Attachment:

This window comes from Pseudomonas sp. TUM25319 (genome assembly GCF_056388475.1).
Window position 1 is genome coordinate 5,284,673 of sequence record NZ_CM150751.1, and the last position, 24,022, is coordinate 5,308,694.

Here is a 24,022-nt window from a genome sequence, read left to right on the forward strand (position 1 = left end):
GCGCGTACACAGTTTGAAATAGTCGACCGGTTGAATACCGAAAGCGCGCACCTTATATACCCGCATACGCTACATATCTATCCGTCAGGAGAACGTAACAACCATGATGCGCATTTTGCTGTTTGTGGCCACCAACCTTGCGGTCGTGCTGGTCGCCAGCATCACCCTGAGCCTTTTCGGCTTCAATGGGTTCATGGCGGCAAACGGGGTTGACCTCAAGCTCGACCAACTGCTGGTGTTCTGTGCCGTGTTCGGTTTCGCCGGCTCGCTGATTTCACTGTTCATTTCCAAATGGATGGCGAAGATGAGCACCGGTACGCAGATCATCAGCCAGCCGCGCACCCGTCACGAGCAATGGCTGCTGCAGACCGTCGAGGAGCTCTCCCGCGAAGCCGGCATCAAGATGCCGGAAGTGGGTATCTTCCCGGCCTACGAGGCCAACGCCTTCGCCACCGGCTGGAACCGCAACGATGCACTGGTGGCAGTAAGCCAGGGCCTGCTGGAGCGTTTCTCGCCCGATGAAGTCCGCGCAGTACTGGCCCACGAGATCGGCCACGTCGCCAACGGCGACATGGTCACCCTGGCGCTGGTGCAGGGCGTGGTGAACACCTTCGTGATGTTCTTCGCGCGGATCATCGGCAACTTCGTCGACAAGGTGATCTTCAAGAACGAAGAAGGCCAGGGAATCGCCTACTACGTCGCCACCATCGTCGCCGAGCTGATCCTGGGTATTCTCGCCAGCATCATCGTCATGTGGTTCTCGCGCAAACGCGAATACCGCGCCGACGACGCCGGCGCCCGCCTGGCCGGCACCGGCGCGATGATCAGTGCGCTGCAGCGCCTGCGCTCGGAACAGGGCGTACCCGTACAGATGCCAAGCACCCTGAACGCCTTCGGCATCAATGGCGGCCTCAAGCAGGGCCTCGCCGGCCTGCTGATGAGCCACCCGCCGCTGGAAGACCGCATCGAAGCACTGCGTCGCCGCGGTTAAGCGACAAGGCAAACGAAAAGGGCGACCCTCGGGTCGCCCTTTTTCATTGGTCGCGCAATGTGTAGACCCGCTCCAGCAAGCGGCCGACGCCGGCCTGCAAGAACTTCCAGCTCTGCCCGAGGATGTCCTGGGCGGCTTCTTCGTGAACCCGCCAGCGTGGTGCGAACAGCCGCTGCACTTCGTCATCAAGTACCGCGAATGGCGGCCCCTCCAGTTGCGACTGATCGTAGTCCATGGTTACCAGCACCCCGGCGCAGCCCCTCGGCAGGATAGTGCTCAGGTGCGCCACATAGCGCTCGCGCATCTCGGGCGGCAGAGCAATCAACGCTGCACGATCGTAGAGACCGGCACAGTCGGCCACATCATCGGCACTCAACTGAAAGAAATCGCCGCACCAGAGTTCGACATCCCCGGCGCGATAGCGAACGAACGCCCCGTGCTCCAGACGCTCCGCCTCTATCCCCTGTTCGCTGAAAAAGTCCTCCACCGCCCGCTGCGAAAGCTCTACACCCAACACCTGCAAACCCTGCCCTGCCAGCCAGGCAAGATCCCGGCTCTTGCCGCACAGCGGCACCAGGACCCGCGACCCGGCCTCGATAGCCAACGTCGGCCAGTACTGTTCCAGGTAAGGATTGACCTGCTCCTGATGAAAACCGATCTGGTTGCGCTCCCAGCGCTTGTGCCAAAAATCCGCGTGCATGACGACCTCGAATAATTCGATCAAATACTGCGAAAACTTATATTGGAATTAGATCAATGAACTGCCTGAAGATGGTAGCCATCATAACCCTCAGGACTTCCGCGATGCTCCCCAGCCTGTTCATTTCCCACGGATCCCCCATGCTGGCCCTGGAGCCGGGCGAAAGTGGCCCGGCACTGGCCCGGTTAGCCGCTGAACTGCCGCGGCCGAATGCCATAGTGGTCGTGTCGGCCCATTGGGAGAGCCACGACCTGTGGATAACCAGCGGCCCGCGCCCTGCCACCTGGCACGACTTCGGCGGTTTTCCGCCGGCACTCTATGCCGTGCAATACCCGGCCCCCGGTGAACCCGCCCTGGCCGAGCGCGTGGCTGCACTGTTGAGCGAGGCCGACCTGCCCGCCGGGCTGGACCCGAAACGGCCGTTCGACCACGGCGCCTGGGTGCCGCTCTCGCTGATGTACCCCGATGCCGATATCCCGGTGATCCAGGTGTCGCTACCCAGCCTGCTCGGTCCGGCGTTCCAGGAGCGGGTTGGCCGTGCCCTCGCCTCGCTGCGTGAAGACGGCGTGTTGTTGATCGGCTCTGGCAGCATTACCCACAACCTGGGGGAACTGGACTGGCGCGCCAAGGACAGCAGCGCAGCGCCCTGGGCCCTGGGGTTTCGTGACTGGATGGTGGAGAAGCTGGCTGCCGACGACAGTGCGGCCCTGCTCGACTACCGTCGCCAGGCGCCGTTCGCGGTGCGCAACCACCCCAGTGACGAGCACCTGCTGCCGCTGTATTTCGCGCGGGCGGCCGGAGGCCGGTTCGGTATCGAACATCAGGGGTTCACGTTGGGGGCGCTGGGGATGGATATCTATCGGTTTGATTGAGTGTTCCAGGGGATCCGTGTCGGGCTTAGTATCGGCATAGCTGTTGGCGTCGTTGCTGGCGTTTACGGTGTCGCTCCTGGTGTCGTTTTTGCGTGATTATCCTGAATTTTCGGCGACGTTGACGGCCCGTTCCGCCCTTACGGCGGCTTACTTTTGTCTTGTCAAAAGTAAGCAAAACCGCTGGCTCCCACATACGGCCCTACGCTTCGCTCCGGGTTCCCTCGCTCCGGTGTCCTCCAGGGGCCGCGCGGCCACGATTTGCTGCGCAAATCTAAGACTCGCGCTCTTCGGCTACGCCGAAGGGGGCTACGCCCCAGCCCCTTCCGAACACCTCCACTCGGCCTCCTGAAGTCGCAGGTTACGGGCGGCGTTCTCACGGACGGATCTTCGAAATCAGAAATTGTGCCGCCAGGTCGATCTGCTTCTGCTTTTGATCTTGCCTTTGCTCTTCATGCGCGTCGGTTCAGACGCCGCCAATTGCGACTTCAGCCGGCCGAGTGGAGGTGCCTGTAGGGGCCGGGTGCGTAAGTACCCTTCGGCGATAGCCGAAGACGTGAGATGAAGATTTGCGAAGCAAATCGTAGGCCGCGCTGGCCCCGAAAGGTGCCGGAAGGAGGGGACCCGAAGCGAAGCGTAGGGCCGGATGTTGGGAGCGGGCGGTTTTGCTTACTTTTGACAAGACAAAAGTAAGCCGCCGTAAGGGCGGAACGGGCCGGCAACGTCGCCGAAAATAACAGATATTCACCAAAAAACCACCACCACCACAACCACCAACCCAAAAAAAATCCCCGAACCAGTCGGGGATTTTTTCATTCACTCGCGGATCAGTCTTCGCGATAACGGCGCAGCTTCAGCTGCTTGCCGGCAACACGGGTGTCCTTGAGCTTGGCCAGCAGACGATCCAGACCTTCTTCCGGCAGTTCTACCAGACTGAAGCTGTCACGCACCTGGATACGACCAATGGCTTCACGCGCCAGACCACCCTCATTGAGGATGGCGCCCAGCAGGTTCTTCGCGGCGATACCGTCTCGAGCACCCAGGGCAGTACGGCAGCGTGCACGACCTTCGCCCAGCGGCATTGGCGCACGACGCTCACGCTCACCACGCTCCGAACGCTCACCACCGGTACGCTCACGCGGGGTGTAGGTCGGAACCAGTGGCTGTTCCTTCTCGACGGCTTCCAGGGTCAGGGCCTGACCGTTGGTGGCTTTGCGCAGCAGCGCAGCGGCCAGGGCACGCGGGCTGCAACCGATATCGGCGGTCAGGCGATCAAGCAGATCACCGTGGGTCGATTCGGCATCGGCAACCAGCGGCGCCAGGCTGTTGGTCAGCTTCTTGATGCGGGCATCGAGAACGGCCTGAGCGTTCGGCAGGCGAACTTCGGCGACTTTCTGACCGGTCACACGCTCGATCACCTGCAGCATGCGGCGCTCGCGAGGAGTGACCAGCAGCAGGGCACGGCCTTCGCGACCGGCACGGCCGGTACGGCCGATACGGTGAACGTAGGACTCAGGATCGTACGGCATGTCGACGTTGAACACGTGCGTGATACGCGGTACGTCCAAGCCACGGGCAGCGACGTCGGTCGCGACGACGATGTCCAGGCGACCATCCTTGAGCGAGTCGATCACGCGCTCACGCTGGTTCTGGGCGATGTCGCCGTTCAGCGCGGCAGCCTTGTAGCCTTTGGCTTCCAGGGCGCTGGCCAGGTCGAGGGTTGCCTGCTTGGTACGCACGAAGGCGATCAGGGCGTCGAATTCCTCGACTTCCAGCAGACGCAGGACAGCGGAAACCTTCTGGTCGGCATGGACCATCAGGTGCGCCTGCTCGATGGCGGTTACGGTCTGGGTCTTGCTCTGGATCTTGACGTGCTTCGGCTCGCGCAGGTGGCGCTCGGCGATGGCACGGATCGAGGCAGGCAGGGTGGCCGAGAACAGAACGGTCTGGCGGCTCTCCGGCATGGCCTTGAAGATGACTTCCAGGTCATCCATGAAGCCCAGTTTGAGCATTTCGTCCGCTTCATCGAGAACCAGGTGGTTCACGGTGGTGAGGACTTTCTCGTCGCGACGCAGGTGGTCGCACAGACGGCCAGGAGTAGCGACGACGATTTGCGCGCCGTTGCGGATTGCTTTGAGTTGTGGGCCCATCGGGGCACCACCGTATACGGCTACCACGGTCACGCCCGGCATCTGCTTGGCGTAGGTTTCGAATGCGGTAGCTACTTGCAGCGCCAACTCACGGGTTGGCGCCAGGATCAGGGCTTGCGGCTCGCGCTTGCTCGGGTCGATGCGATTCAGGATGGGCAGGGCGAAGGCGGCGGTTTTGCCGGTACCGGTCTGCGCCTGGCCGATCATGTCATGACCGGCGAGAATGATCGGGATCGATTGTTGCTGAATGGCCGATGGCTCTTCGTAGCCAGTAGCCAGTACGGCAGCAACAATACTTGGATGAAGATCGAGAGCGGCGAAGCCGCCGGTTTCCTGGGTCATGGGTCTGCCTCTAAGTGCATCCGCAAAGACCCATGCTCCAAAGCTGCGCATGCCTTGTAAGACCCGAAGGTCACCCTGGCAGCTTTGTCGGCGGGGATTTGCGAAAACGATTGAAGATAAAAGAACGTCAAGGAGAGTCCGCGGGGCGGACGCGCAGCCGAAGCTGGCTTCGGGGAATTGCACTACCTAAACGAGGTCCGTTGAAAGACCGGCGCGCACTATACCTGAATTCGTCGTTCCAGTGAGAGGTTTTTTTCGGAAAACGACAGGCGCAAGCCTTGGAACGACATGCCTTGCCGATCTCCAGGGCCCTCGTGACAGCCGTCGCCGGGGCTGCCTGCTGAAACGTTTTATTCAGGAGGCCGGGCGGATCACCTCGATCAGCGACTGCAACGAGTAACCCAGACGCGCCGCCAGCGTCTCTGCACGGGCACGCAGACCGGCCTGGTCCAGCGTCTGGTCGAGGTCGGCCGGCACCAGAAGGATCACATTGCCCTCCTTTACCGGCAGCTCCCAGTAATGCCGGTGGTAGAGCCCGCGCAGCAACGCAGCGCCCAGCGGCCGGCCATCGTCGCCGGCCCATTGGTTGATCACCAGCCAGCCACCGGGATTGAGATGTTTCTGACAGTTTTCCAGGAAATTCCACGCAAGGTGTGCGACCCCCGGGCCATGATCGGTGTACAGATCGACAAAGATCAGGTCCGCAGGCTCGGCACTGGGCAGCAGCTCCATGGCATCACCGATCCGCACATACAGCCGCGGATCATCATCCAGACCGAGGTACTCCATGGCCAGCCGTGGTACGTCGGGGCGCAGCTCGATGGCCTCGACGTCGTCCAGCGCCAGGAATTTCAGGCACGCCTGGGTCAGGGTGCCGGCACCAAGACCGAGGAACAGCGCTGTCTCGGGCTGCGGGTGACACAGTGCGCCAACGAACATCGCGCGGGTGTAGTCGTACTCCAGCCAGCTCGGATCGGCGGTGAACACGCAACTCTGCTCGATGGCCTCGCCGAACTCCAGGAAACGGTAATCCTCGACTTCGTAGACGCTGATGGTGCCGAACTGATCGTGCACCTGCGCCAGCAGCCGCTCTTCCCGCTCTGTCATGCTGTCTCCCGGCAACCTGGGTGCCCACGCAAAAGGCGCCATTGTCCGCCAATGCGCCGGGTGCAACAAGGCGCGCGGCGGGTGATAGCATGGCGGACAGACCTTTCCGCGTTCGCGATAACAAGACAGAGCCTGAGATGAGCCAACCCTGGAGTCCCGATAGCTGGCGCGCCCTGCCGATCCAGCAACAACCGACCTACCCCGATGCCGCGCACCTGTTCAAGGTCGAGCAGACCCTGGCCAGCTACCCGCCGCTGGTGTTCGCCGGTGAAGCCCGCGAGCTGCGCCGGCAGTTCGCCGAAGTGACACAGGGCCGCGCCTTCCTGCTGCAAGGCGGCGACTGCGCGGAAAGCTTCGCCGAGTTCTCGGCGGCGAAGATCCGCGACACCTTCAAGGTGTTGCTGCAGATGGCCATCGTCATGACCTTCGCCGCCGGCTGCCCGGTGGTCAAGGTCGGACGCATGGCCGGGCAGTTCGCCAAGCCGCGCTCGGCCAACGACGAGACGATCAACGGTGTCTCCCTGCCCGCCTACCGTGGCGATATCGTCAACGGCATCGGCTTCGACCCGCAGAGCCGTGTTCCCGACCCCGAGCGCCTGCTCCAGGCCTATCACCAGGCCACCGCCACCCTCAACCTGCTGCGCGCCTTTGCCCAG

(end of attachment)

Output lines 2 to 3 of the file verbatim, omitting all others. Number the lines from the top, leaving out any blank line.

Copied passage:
Window position 1 is genome coordinate 5,284,673 of sequence record NZ_CM150751.1, and the last position, 24,022, is coordinate 5,308,694.

Here is a 24,022-nt window from a genome sequence, read left to right on the forward strand (position 1 = left end):